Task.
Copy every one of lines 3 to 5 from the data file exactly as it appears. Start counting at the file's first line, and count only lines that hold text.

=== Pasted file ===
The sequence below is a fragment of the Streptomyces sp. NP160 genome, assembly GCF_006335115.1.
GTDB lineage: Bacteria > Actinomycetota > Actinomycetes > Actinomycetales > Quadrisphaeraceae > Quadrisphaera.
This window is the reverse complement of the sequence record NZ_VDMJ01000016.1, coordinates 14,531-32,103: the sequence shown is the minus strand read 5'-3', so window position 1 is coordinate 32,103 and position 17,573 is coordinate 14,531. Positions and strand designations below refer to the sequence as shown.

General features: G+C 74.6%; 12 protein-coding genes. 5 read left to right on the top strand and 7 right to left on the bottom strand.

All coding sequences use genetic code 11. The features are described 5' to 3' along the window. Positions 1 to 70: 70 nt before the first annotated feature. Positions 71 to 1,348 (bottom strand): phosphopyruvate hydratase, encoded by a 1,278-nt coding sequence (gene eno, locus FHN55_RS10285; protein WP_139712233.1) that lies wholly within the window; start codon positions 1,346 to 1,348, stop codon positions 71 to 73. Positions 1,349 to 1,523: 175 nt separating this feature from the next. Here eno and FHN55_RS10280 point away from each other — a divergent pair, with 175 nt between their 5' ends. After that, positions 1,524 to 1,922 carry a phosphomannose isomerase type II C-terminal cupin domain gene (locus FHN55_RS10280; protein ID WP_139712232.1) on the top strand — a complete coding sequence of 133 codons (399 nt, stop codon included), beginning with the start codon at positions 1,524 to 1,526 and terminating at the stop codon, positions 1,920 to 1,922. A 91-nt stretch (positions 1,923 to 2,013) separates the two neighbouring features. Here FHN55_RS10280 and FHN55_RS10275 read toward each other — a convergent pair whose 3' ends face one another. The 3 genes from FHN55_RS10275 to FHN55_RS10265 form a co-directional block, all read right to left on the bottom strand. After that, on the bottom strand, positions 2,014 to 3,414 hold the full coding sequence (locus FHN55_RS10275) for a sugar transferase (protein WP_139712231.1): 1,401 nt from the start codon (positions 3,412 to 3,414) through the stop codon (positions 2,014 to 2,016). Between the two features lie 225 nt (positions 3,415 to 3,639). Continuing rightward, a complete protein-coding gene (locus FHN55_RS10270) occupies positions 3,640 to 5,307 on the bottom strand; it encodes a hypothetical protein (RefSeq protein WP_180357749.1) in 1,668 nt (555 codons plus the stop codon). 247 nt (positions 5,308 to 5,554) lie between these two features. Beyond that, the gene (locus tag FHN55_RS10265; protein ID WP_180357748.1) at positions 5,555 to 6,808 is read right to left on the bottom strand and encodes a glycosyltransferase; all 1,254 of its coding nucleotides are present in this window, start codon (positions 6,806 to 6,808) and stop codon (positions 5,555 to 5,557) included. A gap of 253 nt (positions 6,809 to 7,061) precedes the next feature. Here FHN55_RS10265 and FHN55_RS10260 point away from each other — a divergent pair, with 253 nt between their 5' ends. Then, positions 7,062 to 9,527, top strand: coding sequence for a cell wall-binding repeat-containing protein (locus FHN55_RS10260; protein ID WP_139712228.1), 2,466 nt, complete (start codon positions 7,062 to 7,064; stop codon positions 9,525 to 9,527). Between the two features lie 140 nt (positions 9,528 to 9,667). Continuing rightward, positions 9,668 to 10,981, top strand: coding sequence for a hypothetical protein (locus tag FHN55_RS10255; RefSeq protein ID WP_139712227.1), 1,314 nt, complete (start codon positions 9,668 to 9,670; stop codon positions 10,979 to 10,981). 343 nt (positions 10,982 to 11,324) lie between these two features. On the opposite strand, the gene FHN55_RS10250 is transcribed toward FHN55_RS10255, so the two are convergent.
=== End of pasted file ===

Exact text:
This window is the reverse complement of the sequence record NZ_VDMJ01000016.1, coordinates 14,531-32,103: the sequence shown is the minus strand read 5'-3', so window position 1 is coordinate 32,103 and position 17,573 is coordinate 14,531. Positions and strand designations below refer to the sequence as shown.

General features: G+C 74.6%; 12 protein-coding genes. 5 read left to right on the top strand and 7 right to left on the bottom strand.

All coding sequences use genetic code 11. The features are described 5' to 3' along the window. Positions 1 to 70: 70 nt before the first annotated feature. Positions 71 to 1,348 (bottom strand): phosphopyruvate hydratase, encoded by a 1,278-nt coding sequence (gene eno, locus FHN55_RS10285; protein WP_139712233.1) that lies wholly within the window; start codon positions 1,346 to 1,348, stop codon positions 71 to 73. Positions 1,349 to 1,523: 175 nt separating this feature from the next. Here eno and FHN55_RS10280 point away from each other — a divergent pair, with 175 nt between their 5' ends. After that, positions 1,524 to 1,922 carry a phosphomannose isomerase type II C-terminal cupin domain gene (locus FHN55_RS10280; protein ID WP_139712232.1) on the top strand — a complete coding sequence of 133 codons (399 nt, stop codon included), beginning with the start codon at positions 1,524 to 1,526 and terminating at the stop codon, positions 1,920 to 1,922. A 91-nt stretch (positions 1,923 to 2,013) separates the two neighbouring features. Here FHN55_RS10280 and FHN55_RS10275 read toward each other — a convergent pair whose 3' ends face one another. The 3 genes from FHN55_RS10275 to FHN55_RS10265 form a co-directional block, all read right to left on the bottom strand. After that, on the bottom strand, positions 2,014 to 3,414 hold the full coding sequence (locus FHN55_RS10275) for a sugar transferase (protein WP_139712231.1): 1,401 nt from the start codon (positions 3,412 to 3,414) through the stop codon (positions 2,014 to 2,016). Between the two features lie 225 nt (positions 3,415 to 3,639). Continuing rightward, a complete protein-coding gene (locus FHN55_RS10270) occupies positions 3,640 to 5,307 on the bottom strand; it encodes a hypothetical protein (RefSeq protein WP_180357749.1) in 1,668 nt (555 codons plus the stop codon). 247 nt (positions 5,308 to 5,554) lie between these two features. Beyond that, the gene (locus tag FHN55_RS10265; protein ID WP_180357748.1) at positions 5,555 to 6,808 is read right to left on the bottom strand and encodes a glycosyltransferase; all 1,254 of its coding nucleotides are present in this window, start codon (positions 6,806 to 6,808) and stop codon (positions 5,555 to 5,557) included. A gap of 253 nt (positions 6,809 to 7,061) precedes the next feature. Here FHN55_RS10265 and FHN55_RS10260 point away from each other — a divergent pair, with 253 nt between their 5' ends. Then, positions 7,062 to 9,527, top strand: coding sequence for a cell wall-binding repeat-containing protein (locus FHN55_RS10260; protein ID WP_139712228.1), 2,466 nt, complete (start codon positions 7,062 to 7,064; stop codon positions 9,525 to 9,527). Between the two features lie 140 nt (positions 9,528 to 9,667). Continuing rightward, positions 9,668 to 10,981, top strand: coding sequence for a hypothetical protein (locus tag FHN55_RS10255; RefSeq protein ID WP_139712227.1), 1,314 nt, complete (start codon positions 9,668 to 9,670; stop codon positions 10,979 to 10,981). 343 nt (positions 10,982 to 11,324) lie between these two features. On the opposite strand, the gene FHN55_RS10250 is transcribed toward FHN55_RS10255, so the two are convergent.